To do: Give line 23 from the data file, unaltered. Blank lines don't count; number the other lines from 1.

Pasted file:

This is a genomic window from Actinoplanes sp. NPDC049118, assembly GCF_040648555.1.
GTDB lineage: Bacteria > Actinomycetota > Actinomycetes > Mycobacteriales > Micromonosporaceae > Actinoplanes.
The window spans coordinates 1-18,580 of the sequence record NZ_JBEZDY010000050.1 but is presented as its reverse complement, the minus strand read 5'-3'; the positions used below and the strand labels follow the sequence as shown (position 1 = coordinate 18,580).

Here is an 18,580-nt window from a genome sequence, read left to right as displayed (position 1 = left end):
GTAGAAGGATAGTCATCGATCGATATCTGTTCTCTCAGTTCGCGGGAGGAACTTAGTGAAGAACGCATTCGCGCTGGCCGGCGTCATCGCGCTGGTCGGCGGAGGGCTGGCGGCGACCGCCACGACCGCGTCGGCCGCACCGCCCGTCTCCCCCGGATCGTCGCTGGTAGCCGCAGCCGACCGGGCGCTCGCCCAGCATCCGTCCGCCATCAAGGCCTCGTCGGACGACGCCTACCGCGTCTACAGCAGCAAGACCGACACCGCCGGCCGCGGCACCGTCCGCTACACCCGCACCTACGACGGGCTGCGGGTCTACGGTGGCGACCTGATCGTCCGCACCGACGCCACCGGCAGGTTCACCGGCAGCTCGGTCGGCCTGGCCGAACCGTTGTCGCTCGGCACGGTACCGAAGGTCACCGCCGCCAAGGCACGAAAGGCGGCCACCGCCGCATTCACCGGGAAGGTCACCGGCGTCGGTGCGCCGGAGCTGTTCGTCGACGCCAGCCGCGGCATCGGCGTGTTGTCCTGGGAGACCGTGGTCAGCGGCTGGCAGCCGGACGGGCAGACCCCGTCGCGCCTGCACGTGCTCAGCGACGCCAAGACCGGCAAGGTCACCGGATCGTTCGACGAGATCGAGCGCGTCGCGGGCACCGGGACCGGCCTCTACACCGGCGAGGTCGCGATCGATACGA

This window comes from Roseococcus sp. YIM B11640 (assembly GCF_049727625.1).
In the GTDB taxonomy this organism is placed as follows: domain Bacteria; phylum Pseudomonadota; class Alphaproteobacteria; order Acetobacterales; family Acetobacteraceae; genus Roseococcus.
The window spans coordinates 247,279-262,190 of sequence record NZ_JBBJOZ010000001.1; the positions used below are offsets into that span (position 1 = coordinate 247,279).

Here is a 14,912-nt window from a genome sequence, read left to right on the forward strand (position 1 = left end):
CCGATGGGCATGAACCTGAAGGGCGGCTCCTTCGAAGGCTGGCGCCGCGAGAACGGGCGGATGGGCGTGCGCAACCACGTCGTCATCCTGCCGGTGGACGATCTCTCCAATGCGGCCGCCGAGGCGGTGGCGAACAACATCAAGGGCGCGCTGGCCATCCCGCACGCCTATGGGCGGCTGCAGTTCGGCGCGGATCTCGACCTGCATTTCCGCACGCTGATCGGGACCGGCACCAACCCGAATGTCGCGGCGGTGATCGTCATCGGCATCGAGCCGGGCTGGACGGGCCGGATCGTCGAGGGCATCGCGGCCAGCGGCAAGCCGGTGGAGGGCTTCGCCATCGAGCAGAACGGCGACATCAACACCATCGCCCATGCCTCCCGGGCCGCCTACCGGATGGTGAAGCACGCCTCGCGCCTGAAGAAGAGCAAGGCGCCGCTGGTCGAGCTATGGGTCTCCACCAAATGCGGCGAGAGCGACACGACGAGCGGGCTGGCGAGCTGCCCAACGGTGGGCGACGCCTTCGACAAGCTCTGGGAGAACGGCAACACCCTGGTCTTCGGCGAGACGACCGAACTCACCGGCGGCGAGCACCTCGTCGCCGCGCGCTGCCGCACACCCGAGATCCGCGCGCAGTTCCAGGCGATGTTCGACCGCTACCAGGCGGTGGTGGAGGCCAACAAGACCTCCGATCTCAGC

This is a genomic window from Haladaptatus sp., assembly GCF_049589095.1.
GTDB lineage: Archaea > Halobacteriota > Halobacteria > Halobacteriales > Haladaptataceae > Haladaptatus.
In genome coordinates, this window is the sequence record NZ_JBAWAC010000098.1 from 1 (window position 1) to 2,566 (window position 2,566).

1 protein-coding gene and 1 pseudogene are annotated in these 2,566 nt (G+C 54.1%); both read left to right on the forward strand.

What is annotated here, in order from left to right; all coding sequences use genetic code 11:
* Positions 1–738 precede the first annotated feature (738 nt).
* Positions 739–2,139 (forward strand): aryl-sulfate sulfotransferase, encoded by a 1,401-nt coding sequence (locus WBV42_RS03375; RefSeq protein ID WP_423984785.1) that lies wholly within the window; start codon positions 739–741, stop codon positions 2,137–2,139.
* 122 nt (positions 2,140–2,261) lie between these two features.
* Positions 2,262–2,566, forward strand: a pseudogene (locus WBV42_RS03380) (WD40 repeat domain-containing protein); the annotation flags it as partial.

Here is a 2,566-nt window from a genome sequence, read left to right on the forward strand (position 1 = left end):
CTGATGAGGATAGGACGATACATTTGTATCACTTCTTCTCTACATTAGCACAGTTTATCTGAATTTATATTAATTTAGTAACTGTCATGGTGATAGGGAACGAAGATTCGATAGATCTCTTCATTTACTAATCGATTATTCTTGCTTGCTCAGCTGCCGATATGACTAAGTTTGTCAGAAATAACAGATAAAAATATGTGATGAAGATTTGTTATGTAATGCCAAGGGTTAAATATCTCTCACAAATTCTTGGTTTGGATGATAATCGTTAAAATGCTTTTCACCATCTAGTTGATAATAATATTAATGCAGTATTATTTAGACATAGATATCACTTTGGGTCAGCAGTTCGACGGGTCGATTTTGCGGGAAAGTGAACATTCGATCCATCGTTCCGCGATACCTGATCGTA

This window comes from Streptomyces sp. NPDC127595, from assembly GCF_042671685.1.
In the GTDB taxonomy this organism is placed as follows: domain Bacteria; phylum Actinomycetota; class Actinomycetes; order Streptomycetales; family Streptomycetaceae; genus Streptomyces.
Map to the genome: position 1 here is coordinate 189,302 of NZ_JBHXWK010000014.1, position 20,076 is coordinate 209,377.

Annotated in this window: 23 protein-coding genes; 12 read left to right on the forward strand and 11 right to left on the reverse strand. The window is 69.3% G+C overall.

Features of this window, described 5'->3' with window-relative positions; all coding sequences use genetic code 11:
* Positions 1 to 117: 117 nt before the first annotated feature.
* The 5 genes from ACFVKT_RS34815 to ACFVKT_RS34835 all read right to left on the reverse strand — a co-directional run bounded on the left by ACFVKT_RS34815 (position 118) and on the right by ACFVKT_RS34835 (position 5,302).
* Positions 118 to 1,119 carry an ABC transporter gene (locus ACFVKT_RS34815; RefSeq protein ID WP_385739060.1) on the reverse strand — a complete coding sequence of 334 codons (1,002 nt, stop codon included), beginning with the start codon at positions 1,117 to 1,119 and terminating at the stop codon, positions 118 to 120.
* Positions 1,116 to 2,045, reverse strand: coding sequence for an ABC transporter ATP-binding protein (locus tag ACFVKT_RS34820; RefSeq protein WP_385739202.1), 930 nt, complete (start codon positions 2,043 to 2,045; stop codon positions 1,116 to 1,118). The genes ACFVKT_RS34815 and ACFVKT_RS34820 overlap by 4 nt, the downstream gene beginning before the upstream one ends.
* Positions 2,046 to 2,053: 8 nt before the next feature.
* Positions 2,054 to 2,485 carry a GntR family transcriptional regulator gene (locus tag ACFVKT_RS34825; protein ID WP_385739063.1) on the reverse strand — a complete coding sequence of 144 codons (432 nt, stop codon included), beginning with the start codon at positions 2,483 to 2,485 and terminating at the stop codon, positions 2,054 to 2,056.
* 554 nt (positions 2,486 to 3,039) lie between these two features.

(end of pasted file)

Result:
In the GTDB taxonomy this organism is placed as follows: domain Bacteria; phylum Actinomycetota; class Actinomycetes; order Streptomycetales; family Streptomycetaceae; genus Streptomyces.